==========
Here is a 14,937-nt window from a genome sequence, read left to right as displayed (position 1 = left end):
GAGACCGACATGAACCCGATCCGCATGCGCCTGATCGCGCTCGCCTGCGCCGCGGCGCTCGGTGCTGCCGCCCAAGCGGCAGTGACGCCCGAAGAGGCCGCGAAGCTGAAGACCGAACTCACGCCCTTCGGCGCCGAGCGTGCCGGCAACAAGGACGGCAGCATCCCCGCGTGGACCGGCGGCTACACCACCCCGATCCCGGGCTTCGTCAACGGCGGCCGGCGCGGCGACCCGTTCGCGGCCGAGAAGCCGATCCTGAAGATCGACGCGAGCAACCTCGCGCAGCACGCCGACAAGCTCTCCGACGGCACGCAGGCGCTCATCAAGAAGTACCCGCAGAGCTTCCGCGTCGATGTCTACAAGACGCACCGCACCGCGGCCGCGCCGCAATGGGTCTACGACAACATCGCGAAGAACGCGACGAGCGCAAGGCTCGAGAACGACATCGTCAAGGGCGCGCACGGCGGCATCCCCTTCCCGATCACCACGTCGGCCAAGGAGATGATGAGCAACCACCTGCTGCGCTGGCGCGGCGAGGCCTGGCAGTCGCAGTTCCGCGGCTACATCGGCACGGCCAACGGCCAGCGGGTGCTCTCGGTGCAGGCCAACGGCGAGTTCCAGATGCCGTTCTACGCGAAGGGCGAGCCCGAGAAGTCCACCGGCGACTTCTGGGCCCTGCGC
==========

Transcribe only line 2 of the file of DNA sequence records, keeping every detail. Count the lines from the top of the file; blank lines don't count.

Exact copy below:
GAGACCGACATGAACCCGATCCGCATGCGCCTGATCGCGCTCGCCTGCGCCGCGGCGCTCGGTGCTGCCGCCCAAGCGGCAGTGACGCCCGAAGAGGCCGCGAAGCTGAAGACCGAACTCACGCCCTTCGGCGCCGAGCGTGCCGGCAACAAGGACGGCAGCATCCCCGCGTGGACCGGCGGCTACACCACCCCGATCCCGGGCTTCGTCAACGGCGGCCGGCGCGGCGACCCGTTCGCGGCCGAGAAGCCGATCCTGAAGATCGACGCGAGCAACCTCGCGCAGCACGCCGACAAGCTCTCCGACGGCACGCAGGCGCTCATCAAGAAGTACCCGCAGAGCTTCCGCGTCGATGTCTACAAGACGCACCGCACCGCGGCCGCGCCGCAATGGGTCTACGACAACATCGCGAAGAACGCGACGAGCGCAAGGCTCGAGAACGACATCGTCAAGGGCGCGCACGGCGGCATCCCCTTCCCGATCACCACGTCGGCCAAGGAGATGATGAGCAACCACCTGCTGCGCTGGCGCGGCGAGGCCTGGCAGTCGCAGTTCCGCGGCTACATCGGCACGGCCAACGGCCAGCGGGTGCTCTCGGTGCAGGCCAACGGCGAGTTCCAGATGCCGTTCTACGCGAAGGGCGAGCCCGAGAAGTCCACCGGCGACTTCTGGGCCCTGCGC